Posted by: Pradeep | March 25, 2009

Is education a recession proof business for expat populated countries?

This thought has been going on in my mind for since June last year; the trigger was sudden change in school transportation charges by one of the prominent education providers in Dubai. The services were outsourced by school to another company specifically created by the group management to bypass the local laws regulating hike in total fee for schools.

When I started wondering why a prominent education provider who longs to have 5000 schools world over is doing this; the thoughts which came up were 

1. education is recession proof business

2. there is no competition

3. group has good connections at higher places and due to this laws are immaterial

4. people are earning so what is the issue, pay it

Now this same group has been arm twisting the parents in various schools owned by them in UAE. The tactics include last minute change in school tuition fee, abrupt shifting of necessary services to another group company to increase charges, stopping activities in schools and asking parents to cough up money for that, threatening parents to close schools if fee hike is not accepted, turning aways kids from schools when parents fail to pay the fees due to loss of job.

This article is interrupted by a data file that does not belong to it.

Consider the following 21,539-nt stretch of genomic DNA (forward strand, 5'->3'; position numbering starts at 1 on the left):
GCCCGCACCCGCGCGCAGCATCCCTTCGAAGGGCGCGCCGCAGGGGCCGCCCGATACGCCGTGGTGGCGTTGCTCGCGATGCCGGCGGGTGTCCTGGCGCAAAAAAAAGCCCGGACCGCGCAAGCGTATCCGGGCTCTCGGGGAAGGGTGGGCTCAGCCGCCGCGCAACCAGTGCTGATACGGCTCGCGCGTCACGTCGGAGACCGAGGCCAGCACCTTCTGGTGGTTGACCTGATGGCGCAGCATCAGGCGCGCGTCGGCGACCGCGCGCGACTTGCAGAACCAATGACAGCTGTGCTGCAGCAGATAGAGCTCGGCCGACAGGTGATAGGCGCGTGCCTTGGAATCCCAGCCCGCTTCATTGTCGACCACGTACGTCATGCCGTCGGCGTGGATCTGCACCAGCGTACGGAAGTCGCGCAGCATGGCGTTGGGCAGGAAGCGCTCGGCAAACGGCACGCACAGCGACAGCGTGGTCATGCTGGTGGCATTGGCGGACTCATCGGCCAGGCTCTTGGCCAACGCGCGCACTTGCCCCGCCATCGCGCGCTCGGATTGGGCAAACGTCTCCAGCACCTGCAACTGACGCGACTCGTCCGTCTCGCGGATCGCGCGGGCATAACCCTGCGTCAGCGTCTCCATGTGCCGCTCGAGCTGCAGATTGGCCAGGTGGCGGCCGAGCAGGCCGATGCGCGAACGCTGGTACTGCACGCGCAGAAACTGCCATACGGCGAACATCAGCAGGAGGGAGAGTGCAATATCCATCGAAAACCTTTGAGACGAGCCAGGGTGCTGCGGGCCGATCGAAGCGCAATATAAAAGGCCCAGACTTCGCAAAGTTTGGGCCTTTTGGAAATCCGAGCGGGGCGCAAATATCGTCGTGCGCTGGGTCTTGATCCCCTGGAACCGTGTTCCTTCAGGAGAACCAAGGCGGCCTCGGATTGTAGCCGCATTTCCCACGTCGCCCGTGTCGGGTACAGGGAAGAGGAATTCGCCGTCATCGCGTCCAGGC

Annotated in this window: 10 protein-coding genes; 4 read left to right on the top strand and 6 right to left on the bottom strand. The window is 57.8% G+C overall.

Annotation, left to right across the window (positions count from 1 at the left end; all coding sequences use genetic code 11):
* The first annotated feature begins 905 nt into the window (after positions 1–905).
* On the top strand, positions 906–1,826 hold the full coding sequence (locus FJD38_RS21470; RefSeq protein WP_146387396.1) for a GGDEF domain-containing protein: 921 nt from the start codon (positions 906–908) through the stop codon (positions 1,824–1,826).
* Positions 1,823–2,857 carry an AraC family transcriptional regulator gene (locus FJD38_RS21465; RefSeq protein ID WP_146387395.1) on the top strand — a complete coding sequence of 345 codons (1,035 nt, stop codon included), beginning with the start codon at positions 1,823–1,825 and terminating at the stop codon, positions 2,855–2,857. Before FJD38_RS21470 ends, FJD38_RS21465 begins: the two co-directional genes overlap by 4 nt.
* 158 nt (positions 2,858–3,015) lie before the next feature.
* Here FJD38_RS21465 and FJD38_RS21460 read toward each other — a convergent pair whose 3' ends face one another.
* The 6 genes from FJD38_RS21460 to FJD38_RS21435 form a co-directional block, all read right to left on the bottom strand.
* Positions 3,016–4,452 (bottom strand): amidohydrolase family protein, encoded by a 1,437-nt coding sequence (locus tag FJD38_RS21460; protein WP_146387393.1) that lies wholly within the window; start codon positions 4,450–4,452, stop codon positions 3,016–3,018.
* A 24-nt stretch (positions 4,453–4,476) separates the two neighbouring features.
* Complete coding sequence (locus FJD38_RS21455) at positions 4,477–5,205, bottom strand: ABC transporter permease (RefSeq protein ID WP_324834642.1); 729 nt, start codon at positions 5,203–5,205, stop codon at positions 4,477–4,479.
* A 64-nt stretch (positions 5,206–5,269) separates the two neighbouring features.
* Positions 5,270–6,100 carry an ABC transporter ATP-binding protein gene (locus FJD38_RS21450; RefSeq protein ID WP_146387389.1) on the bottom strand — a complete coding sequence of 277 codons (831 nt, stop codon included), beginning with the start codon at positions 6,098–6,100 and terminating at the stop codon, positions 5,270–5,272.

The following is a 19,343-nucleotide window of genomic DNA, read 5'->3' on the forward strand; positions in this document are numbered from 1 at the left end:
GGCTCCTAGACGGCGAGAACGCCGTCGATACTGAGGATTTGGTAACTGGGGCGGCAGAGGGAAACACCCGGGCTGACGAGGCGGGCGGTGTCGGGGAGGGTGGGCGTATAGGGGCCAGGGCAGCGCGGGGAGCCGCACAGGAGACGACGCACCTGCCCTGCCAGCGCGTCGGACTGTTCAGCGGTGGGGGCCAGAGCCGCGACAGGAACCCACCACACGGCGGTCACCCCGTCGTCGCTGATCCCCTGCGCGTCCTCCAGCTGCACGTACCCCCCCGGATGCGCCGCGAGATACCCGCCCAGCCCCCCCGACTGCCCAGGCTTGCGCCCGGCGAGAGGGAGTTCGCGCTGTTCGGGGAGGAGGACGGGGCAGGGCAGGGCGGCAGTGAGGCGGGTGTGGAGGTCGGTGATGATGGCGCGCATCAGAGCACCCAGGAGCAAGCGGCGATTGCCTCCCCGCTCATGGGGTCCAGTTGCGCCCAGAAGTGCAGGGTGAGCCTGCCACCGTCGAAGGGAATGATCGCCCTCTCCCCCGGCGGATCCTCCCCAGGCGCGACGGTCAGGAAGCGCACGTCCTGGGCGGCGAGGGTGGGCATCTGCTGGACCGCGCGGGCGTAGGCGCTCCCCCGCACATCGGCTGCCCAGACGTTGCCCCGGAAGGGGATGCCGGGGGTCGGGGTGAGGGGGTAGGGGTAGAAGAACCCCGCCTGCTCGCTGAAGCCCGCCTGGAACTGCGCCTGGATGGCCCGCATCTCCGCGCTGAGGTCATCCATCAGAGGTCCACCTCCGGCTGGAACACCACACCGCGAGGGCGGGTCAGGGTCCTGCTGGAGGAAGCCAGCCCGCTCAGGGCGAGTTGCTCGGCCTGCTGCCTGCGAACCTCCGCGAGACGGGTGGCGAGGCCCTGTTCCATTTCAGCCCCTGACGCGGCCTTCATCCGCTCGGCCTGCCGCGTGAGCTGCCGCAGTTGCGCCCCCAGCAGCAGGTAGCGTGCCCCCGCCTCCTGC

Question still remains in my mind, is education recession proof in Dubai? Probably not, the consumption in Dubai is largely by expat population (about 80% are expats here).

Recession is causing job losses on every day basis;

if you are lucky to be in job; don’t expect to get any salary hike in near future;

rentals are falling, property is becoming cheap but still without buyers;

consumption for consumer durables is falling and stores are on promotion spree for last 4 months now to woo customers;

As soon one loses job, he and family has to leave this country in less than a month. There are unconfirmed reports indicating plane loads of people going back home. How the school classes would be filled in such conditions? Doesn’t this make education business also prone to recession in expat populated countries (most of the GCC countries are like that)? I know many schools which are to start their new academic year in Septemer 2009 have advanced their selection program by a month and asking to to pay fees till November/December in advance in Feb/March. This is just to ensure that they have confirmed admissions, which never used to happen here earlier. If education business is recession proof then why all this by schools and their management?



  1. As a teacher myself, I’d say it’s recession-proof if your local American or International school is full of native-country-nationals as the primary group of students.

    Expat 21

    • Agreed, this is what I said. In expat populated countries and when schools are catering to expat population only, this business can’t be recession proof.

  2. Its WonderFul Post, Excellent work, keep it up

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